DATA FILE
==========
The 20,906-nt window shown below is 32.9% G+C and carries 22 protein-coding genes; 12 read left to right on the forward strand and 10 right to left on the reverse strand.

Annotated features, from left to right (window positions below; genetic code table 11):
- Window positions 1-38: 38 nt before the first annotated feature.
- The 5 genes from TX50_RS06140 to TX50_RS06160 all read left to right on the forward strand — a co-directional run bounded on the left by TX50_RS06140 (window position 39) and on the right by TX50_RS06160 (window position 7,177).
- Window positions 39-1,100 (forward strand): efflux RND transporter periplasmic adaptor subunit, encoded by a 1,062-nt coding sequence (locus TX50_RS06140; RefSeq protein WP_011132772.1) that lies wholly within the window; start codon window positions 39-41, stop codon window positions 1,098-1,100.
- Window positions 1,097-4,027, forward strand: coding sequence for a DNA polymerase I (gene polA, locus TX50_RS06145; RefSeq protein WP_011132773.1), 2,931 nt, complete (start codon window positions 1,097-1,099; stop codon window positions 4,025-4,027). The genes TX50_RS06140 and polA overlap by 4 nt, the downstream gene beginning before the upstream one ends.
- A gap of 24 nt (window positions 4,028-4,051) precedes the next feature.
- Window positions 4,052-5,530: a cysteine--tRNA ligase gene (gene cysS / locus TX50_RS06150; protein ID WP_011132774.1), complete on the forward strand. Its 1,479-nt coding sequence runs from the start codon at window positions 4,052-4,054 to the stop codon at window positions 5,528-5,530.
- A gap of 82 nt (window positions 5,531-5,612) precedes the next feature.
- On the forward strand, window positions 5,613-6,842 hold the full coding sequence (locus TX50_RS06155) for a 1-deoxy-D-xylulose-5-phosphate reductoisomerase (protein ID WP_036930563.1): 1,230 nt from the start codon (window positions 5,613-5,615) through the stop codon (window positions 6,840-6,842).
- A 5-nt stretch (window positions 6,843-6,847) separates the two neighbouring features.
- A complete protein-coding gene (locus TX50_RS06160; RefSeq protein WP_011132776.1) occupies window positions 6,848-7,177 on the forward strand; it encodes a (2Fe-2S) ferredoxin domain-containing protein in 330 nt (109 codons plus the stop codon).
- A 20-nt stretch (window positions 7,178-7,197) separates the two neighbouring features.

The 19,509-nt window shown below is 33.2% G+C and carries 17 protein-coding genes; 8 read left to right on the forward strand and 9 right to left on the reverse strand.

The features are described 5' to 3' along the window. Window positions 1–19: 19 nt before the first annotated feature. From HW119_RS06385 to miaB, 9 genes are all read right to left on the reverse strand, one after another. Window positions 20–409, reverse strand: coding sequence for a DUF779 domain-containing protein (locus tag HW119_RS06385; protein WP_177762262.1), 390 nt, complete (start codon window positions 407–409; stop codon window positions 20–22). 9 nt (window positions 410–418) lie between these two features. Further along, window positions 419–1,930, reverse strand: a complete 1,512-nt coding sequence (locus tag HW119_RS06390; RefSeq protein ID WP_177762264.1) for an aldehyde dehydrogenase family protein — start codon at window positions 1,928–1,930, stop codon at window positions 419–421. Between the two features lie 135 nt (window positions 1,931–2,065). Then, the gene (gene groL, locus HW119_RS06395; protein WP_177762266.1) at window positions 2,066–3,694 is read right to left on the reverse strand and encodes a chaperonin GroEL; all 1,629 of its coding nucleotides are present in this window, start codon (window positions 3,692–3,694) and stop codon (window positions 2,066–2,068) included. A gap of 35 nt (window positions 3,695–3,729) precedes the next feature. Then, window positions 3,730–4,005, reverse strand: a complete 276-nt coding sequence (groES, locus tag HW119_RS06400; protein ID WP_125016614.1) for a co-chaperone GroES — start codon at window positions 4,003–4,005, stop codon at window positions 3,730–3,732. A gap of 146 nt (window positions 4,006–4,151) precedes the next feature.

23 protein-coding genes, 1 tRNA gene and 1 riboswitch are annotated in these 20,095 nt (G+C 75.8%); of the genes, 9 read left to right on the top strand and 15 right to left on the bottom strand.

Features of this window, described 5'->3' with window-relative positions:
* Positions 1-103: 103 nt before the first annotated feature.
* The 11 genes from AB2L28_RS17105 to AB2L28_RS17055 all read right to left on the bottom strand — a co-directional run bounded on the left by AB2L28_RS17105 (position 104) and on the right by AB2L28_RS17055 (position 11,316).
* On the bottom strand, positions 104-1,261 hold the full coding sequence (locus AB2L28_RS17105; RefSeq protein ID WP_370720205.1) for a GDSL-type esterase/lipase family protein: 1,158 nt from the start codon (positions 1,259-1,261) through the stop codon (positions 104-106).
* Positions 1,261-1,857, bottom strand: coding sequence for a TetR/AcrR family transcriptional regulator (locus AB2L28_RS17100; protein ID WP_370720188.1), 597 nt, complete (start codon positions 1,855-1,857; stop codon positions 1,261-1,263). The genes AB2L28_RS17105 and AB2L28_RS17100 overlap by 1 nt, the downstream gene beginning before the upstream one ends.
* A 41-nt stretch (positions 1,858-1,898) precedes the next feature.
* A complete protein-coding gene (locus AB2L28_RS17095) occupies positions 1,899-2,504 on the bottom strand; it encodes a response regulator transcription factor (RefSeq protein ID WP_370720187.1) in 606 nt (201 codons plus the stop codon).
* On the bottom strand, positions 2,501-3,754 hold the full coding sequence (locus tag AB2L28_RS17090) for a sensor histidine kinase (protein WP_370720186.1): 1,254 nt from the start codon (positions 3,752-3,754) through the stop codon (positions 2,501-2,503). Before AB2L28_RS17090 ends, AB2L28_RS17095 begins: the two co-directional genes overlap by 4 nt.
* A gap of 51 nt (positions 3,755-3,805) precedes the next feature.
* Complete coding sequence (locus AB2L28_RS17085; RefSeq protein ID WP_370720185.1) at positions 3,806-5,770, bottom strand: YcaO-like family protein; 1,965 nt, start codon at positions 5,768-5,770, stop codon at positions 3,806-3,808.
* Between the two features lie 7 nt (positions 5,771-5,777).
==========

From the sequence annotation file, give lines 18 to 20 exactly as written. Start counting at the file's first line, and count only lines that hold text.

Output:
* Positions 1-103: 103 nt before the first annotated feature.
* The 11 genes from AB2L28_RS17105 to AB2L28_RS17055 all read right to left on the bottom strand — a co-directional run bounded on the left by AB2L28_RS17105 (position 104) and on the right by AB2L28_RS17055 (position 11,316).
* On the bottom strand, positions 104-1,261 hold the full coding sequence (locus AB2L28_RS17105; RefSeq protein ID WP_370720205.1) for a GDSL-type esterase/lipase family protein: 1,158 nt from the start codon (positions 1,259-1,261) through the stop codon (positions 104-106).